An incubation period is relatively constant for a particular infectious agent. Does that apply to a latent period also?
If you are speaking about a singular, particular infectious agent, yes the latent period, which is the amount of time between being infected and showing signs or symptoms of the illness, is fairly consistent. Depending on the body chemistry of the individual infected, there are reasonable parameters of time that could be presented with reasonable accuracy in predicting the latent period of the infectious agent.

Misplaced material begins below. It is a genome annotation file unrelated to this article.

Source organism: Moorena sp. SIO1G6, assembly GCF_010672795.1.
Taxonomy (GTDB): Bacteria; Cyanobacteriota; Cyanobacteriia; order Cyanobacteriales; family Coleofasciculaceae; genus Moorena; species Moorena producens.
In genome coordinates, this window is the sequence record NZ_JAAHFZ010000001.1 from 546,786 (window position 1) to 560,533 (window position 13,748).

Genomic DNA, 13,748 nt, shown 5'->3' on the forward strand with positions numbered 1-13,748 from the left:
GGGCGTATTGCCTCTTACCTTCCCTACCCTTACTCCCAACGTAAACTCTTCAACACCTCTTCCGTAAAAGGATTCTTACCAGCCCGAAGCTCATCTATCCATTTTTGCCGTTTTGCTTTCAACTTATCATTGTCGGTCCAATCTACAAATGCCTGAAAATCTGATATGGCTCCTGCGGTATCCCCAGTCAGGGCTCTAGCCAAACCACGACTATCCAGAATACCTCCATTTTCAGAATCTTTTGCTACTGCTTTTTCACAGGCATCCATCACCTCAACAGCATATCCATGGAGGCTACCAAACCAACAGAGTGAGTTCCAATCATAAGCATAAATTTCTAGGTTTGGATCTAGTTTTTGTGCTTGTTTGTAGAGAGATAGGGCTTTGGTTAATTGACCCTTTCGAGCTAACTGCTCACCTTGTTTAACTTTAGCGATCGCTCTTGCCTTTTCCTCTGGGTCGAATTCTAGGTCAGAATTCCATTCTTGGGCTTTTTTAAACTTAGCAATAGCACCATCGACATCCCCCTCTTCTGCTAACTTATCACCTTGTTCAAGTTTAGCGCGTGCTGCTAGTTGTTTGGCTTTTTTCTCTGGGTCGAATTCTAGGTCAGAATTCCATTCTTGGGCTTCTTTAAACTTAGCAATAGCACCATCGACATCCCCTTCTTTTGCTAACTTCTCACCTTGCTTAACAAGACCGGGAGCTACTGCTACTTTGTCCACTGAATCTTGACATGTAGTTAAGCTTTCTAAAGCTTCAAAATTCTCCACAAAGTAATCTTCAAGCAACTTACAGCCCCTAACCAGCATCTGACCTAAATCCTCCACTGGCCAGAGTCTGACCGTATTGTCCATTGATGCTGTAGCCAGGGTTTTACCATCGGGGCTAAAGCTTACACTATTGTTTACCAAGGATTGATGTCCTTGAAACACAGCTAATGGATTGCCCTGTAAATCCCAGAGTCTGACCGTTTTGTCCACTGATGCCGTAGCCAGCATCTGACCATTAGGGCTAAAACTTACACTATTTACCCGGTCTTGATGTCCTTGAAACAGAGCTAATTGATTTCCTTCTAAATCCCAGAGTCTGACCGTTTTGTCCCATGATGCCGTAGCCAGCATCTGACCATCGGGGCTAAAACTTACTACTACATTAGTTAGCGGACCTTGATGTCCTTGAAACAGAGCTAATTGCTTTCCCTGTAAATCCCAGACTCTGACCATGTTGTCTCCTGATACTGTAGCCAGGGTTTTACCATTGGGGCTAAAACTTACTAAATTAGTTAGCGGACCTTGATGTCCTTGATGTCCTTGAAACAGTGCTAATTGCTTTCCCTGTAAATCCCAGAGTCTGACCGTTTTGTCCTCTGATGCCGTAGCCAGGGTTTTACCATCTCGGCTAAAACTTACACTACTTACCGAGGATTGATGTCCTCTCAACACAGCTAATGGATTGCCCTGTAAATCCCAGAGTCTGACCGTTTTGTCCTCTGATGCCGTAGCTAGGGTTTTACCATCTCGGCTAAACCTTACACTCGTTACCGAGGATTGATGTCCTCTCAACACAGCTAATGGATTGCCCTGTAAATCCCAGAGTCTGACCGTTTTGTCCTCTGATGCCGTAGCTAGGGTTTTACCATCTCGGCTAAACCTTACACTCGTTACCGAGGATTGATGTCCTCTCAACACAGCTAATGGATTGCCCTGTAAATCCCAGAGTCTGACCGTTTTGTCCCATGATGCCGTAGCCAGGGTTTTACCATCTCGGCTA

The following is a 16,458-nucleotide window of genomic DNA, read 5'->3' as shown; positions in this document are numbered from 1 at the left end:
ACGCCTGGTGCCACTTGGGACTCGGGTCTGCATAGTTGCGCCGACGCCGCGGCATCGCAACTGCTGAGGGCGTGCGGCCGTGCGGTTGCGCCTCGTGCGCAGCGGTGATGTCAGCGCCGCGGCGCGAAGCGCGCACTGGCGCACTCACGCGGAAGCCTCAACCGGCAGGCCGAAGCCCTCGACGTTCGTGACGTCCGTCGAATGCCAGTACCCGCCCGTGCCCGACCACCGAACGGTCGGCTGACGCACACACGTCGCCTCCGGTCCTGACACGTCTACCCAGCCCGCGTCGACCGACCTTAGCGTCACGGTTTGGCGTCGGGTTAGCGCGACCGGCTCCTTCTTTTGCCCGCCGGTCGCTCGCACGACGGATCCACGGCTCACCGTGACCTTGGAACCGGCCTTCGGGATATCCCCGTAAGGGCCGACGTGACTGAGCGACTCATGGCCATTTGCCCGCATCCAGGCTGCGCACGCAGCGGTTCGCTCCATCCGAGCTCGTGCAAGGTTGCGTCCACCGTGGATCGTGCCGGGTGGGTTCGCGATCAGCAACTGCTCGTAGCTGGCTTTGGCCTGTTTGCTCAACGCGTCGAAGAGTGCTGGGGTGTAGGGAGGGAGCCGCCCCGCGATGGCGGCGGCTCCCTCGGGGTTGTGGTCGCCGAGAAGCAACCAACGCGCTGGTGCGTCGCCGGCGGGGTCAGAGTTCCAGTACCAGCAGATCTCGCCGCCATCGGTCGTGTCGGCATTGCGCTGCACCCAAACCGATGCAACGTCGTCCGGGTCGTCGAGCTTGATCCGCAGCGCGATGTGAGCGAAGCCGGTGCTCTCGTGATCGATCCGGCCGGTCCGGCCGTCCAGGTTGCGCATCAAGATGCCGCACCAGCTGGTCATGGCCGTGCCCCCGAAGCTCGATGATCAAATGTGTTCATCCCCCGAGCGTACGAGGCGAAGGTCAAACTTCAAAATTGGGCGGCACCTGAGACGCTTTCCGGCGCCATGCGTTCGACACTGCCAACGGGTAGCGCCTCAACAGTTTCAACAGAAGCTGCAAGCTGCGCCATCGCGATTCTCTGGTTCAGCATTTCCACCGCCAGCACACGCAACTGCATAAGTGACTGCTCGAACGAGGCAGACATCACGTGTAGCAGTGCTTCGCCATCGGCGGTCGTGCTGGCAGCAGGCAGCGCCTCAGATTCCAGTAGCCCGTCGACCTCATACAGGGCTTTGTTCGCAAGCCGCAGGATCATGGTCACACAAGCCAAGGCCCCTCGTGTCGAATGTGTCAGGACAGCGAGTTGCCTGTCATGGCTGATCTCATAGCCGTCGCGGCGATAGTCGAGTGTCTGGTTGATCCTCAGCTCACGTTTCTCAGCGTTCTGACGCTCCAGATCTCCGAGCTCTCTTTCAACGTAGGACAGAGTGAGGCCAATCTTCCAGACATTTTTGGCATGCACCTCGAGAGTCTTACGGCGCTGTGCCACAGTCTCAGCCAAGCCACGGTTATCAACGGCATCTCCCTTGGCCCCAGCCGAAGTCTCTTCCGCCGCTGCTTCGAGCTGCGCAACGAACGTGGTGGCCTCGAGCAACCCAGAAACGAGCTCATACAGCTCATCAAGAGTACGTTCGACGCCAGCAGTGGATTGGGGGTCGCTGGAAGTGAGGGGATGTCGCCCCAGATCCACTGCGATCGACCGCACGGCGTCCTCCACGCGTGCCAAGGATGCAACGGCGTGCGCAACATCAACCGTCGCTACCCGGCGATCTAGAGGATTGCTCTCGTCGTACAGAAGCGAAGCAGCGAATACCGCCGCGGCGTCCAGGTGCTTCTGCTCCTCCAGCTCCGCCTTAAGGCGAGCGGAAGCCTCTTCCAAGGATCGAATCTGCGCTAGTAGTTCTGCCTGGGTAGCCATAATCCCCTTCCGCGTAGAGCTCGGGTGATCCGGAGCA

If you are speaking about all infectious agents, the answer is no, because one of the things that identify the infectious nature of the infectious agents is the length of time it takes (latent period) before symptoms of their illnesses present themselves. There are agents that take mere minutes to start manifesting themselves within a host organism. There are also agents that take years before they present the symptoms of illness. So it depends on which agent you are talking about. A cold virus will make you sick in a day or less, while the AIDS virus may take years to break down the human immune system and cause symptoms to start appearing.